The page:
In 2020, Forescout launched Project Memoria – the most extensive study of security posture of TCP/IP stacks. It started from collaboration with JSOF Research to understand the impact of Ripple20 and led to discovery of almost 100 vulnerabilities in 14 TCP/IP stacks, divided into five phases: AMNESIA:33, NUMBER:JACK, NAME:WRECK, INFRA:HALT and NUCLEUS:13.
What did Forescout’s report say?
Two years later after the initial Project Memoria was disclosed, Forescout’s research team, known as Vedere Labs, has found that exposed devices running vulnerable services have decreased in some cases, but increased in others. These were some of the findings.
The reported number of devices running NicheStack – the stack that was found vulnerable in INFRA:HALT allows for two things; Denial of Service or Remote Code Execution. This primarily affects operational technology(OT) and industrial control system(ICS) devices – which has increased by almost 50% in the same two-year time frame observed for NUCLEUS:13.
NUCLEUS:13, which was published as the last phase, revealed that the number of devices exposed on the internet running the Nucleus FTP server and RTOS had decreased by 13% and 25%, respectively, when compared to the release of NAME:WRECK, six months earlier.
Using the same queries on the Shodan search engine in August 2022, one year after first noticing the decline, there was a sharp decrease of exposed devices running the Nucleus FTP server. However, the number of devices running the Nucleus RTOS seems to have generally stabilised at around 1100-1200, which is still less than when Forescout started the research.
Two years later, it is clear that Project Memoria is even more relevant today. It foreshadowed persistent problems the industry is facing with supply chain vulnerabilities and why the recommended mitigation strategies provided with each disclosure can’t be ignored.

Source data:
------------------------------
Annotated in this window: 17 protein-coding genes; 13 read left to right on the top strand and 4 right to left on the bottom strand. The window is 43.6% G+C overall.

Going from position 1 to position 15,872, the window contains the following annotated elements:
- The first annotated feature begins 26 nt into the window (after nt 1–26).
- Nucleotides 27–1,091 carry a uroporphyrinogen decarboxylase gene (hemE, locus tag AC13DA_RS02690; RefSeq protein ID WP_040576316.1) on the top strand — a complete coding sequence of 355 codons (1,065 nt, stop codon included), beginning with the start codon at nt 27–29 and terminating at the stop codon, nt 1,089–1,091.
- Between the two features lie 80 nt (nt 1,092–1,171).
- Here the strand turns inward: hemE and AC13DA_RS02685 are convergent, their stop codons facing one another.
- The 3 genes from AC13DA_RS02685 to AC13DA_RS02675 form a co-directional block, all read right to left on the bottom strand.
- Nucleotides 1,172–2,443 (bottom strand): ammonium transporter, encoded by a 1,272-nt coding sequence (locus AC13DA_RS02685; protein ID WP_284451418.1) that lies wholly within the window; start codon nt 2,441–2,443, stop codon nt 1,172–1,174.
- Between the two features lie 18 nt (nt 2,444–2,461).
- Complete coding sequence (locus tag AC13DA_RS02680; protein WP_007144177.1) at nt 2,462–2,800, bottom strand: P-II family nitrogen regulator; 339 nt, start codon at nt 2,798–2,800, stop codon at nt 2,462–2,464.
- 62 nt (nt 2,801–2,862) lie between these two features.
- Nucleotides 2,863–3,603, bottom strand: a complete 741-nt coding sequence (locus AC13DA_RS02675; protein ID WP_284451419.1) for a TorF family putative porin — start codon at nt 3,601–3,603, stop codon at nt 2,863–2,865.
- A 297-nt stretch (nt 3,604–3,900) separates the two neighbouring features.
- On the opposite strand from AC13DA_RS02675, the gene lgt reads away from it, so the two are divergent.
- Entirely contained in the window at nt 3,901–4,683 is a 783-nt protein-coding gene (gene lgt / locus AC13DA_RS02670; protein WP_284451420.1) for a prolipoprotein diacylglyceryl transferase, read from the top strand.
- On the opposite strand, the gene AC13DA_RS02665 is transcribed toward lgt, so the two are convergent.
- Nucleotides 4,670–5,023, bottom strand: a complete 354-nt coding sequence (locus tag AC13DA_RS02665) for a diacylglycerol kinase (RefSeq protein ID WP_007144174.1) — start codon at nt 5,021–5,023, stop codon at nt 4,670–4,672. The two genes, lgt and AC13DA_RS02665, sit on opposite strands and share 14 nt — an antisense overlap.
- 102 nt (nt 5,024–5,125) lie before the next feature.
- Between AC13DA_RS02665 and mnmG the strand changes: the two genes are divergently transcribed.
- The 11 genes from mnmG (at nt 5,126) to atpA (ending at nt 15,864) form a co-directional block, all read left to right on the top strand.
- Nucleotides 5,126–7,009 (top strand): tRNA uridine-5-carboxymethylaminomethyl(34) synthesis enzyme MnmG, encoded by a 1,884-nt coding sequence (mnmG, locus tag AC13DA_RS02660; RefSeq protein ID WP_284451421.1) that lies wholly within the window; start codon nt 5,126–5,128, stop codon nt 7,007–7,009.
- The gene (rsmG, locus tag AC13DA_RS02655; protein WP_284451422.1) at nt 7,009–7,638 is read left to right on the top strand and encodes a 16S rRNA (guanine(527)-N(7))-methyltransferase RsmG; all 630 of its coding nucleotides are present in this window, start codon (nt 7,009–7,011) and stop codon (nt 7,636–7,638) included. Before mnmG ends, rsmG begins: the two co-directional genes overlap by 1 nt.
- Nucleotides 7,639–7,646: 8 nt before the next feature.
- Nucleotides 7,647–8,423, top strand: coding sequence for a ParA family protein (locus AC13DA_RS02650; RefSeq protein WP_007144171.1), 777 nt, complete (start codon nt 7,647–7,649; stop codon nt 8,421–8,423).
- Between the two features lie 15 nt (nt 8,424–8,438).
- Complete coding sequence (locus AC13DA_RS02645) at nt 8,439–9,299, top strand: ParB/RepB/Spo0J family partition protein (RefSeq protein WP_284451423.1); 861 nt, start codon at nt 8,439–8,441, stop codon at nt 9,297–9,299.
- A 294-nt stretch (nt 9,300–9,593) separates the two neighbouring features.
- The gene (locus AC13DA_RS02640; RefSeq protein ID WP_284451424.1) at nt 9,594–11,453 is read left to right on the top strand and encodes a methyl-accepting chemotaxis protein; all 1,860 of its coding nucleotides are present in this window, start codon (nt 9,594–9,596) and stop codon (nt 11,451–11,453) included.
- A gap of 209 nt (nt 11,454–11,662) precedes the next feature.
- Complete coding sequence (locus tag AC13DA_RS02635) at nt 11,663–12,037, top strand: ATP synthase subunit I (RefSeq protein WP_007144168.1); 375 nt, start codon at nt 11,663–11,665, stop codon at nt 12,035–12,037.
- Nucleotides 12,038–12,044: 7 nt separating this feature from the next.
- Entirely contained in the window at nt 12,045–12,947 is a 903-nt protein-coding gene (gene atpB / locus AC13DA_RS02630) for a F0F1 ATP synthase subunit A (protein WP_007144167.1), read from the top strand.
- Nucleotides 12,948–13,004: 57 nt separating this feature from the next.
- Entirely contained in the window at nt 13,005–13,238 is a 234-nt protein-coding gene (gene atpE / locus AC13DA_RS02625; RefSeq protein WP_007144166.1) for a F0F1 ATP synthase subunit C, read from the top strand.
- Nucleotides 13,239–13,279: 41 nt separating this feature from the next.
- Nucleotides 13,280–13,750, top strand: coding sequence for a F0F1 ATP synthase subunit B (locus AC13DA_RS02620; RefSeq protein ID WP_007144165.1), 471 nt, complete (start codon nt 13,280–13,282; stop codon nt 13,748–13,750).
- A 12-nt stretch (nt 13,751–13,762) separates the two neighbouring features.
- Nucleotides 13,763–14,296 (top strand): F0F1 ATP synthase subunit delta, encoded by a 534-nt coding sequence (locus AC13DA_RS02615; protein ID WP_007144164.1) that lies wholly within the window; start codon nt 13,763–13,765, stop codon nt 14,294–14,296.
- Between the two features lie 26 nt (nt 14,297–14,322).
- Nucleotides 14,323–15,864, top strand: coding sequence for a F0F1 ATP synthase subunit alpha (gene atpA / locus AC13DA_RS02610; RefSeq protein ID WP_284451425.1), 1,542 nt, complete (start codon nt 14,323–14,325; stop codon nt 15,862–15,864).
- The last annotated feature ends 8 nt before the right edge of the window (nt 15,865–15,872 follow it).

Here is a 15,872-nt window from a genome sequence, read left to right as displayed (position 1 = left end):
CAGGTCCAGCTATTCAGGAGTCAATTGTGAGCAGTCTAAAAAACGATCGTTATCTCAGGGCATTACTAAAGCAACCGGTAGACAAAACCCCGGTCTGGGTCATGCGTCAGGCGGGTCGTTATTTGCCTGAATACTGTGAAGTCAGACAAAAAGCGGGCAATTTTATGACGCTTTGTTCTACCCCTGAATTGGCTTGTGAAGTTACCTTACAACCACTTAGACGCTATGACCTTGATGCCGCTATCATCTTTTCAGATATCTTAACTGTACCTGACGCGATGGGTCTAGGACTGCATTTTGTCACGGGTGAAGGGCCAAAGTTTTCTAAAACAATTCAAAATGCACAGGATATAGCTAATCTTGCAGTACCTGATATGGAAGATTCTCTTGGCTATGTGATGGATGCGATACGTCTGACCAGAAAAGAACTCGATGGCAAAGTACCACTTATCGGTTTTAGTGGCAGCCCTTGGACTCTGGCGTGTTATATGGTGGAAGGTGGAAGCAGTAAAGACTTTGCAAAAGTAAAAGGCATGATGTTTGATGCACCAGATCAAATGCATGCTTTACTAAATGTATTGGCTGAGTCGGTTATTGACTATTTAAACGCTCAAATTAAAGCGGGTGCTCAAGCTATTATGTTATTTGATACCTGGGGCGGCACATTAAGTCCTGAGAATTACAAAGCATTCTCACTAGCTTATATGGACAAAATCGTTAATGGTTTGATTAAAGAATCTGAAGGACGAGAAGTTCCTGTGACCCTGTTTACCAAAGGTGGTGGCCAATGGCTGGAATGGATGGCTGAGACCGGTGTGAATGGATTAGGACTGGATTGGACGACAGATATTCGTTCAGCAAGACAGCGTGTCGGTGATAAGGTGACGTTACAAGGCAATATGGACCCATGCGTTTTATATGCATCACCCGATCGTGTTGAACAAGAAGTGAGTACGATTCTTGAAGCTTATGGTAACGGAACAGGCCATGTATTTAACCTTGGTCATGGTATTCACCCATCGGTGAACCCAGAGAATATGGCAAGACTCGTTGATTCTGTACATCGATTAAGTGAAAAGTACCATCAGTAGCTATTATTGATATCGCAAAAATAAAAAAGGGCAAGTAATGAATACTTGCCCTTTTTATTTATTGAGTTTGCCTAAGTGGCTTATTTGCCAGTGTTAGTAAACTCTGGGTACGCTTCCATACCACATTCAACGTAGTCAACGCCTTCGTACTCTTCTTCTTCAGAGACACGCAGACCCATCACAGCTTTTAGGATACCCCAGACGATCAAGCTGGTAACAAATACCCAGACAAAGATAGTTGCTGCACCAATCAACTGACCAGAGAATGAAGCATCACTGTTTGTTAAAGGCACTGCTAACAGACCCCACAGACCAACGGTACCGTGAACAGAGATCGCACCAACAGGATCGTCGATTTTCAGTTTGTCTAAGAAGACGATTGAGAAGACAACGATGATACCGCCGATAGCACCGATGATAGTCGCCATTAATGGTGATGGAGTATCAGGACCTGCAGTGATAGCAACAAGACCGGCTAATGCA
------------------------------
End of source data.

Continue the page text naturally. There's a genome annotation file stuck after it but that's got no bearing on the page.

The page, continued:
Since TCP/IP stacks are crucial supply chain elements used by software and device vendors, it’s no surprise that vulnerabilities found during Project Memoria ended up affecting hundreds of various products, from network switches to VoIP phones, patient monitors to gas turbines.
What were the key findings from Project Memoria?
The research brings to light the long-term effects from three particular points of view:
- The good: Project Memoria has led not only to fixes of individual issues but also to a body of work that provides guidance on how to avoid repeating the same mistakes. This body of work continues to influence further research.
- The bad: Some of these vulnerabilities are now exploited by threat actors; vendor response continues to be slow and, in many cases, vague.
- The ugly: The number of exposed devices running the vulnerable services disclosed by Project Memoria has decreased in some cases but remained stable or even increased in others, which shows that more attention must be put into network segmentation efforts.
Daniel Dos Santos, Head of Security Research at Forescout said, “Project Memoria came at a sensitive time when initiatives for understanding the complexity of software supply chains and how to tame that complexity with tools such as software bills of materials (SBOMs) and automated vulnerability disclosure were starting to gain traction across the industry.”
“However, the vulnerabilities in Project Memoria will probably remain an unsolved problem for a while, due to the fact that often no patches are available because vendors take a long time to publish them, and vulnerable devices continue to be exposed directly to the internet”.
Dos Santos continues, “One of the most important takeaways from the project by Forescout is that simply identifying vulnerable devices is not enough if no further action can be taken aftetwards. Mitigation measures such as device visibility, segmentation and exploit detection help with supply-chain vulnerabilities, and organisations around the world must adopt security tools that allow for detection of threats and automated, orchestrated response”.